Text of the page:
Will prepaid cards replace cash and cheques?
By UK CreditCards.com
There have been huge changes in the way we pay for things in recent years. For example, the use of plastic has increased drastically, whilst other, more traditional payment methods have been on the decline.
A relatively new payment method is the prepaid card, which is only just starting to become popular in the UK. Developments in technology, such as the introduction of contactless payments, has also seen a further boost in the number of UK prepaid credit cards on the market, prompting many to wonder: Are prepaid cards destined to replace cash and cheques?
Other cash-based forms of payment on the decline
The use of cash as a payment method has been on the decline for a number of years, yet the use of plastic to pay for things has increased, according to the Centre for Retail Research.
In fact, research from The Payments Council suggests that cash will actually be used for less than 50% of all transactions by 2018 and that over 95% of workers will receive their wages into their bank accounts rather than in cash.
Cheques may soon be on their way out, as well. July 2011 marked the end of an era after the government came crashing down on the cheque guarantee system. Previously, if you paid a merchant with a cheque, the bank would guarantee the payment (between £50 and £250), even if there were insufficient funds in your account.
The end of this system doesn't mean that you cannot use cheques any more. However, the number of companies accepting them is likely to fall dramatically. There have also been calls to end the cheque completely, but the government claims to have no such plans in place. Even so, the Payments Council predicts that, by 2018, cheques will only account for 0.8% of all transactions.
The number of prepaid cards on the market has risen sharply due to the demand for faster and more convenient payment methods.
A new form of payment: prepaid cards
The first prepaid cards in the UK were issued by CashPlus in 2005, with Virgin following closely behind in 2007 in an effort to help out individuals without access to a bank account. Since then, the number of prepaid cards on the market has risen sharply due to the demand for faster and more convenient payment methods.
Prepaid cards work in a similar manner to a pay as you go mobile phone. If you have no credit loaded onto the card, you cannot make any purchases or withdrawals. Users have to load money onto the card in advance and then use it in store, just as you would a credit or debit card. There are currently three providers of prepaid cards in the UK: Maestro, Visa and MasterCard. The cards are accepted wherever you see the relevant logo.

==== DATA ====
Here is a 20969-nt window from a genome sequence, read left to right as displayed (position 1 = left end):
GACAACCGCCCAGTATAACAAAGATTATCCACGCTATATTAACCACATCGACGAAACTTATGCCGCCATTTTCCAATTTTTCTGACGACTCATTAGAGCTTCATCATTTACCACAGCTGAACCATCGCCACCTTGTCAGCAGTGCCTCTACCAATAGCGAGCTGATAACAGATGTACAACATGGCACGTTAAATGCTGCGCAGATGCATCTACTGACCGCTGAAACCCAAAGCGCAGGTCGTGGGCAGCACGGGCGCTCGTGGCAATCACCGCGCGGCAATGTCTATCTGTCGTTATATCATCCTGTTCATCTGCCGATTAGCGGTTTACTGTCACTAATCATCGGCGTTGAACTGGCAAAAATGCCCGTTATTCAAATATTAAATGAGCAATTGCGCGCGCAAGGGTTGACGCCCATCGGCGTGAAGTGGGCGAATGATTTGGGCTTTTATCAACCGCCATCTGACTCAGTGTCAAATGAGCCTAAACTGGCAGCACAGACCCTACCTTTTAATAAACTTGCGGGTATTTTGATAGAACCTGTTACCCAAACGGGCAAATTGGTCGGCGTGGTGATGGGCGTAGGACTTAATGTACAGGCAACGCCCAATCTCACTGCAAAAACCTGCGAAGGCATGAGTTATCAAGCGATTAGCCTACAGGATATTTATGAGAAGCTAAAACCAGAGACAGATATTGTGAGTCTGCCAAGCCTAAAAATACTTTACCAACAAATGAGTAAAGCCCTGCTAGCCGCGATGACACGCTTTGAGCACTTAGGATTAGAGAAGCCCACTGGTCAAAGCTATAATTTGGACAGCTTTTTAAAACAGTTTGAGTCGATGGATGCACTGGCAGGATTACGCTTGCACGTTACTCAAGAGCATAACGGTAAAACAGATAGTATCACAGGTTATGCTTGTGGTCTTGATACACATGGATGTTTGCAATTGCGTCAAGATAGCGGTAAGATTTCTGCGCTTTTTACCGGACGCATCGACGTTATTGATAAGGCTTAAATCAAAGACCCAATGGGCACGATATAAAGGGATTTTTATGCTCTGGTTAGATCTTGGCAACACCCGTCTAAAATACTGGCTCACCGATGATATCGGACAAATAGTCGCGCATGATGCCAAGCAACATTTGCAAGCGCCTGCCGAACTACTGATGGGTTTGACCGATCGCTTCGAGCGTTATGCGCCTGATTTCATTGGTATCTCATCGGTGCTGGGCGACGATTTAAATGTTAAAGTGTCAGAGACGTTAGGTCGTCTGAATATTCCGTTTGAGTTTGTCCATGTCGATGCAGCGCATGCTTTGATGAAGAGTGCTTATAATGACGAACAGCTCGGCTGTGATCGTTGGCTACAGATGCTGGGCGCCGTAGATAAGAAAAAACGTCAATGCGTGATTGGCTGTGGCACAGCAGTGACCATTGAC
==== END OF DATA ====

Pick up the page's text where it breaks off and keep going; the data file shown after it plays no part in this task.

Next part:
UK prepaid credit cards offer something a little different to the usual plastic as you do not need a bank account, and more often than not, you will not need a credit check either. This means that consumers that usually have difficulty accessing electronic payments can now use a prepaid card, rather having to allow less convenient payment methods to suffice.
A safer alternative for travel
Most of us are quite au fait with visiting the Post Office or other currency exchange to hand over our British pounds for another currency or traveller's cheques. However, carrying large sums of cash abroad makes tourists an easy target for criminals, and if you lose it, you don't have a backup. This is why traveller's cheques were introduced as they offer a guarantee if the cheques are lost or stolen. However, there has been a significant decline in their use in recent years.
Travel prepaid cards are an excellent alternative to both foreign currency and traveller's cheques because they are specifically designed for use abroad, reducing the fees involved. Consumers can load their travel prepaid card with holiday cash in the UK, then use it like a credit or debit card abroad for transactions or cash withdrawals. The other advantage is that if the card is stolen, the risk of fraud is greatly reduced as the card is not linked to any personal information or bank account.
A more convenient payment method
Prepaid cards have been designed to be just as convenient and flexible as other forms of plastic, which is why there are so many ways to load cash onto the card. Most UK prepaid credit cards allow you to have your salary automatically loaded onto the card. The card can also be topped up online or with cash in certain branches or Post Offices. Some prepaid cards even allow you to load them using your mobile phone. Prepaid cards do not have any credit facilities so consumers do not need to worry about going into debt or using up money from the bank accidentally -- making prepaid cards the perfect solution to budgeting.
Just as with a bank account or any other financial product, it is important to compare prepaid cards before applying for one. Prepaid cards are available from so many different places, and all have different features, fees and charges, as well as rules about where they can be used, how they can be loaded and so on. If you compare prepaid cards before jumping in head first, you can be sure that you have chosen the card best suited to your needs.
Published: 23 September 2011
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